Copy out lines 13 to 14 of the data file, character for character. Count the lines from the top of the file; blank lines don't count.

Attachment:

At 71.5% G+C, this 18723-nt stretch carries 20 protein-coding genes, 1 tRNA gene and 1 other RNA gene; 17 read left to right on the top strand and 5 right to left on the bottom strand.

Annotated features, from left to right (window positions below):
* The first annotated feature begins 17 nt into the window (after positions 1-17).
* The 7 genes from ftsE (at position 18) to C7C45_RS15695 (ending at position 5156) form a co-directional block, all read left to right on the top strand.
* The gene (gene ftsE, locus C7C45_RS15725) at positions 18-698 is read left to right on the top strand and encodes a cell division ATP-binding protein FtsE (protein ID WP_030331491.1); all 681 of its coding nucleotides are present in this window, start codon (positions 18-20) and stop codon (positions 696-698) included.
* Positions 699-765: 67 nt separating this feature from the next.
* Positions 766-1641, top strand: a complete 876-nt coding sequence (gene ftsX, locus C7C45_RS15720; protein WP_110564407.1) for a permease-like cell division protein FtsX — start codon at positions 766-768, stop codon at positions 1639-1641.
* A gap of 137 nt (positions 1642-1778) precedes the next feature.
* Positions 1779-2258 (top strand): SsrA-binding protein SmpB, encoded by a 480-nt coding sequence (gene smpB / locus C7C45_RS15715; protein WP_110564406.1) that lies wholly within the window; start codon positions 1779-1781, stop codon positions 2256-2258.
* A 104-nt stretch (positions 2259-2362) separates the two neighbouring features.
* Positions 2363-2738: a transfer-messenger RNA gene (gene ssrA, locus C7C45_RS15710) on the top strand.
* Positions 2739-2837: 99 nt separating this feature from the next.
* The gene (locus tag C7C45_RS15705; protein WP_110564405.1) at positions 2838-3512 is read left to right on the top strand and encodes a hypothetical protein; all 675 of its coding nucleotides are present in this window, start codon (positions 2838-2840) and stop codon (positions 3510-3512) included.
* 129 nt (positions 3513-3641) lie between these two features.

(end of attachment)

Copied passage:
* The gene (locus tag C7C45_RS15705; protein WP_110564405.1) at positions 2838-3512 is read left to right on the top strand and encodes a hypothetical protein; all 675 of its coding nucleotides are present in this window, start codon (positions 2838-2840) and stop codon (positions 3510-3512) included.
* 129 nt (positions 3513-3641) lie between these two features.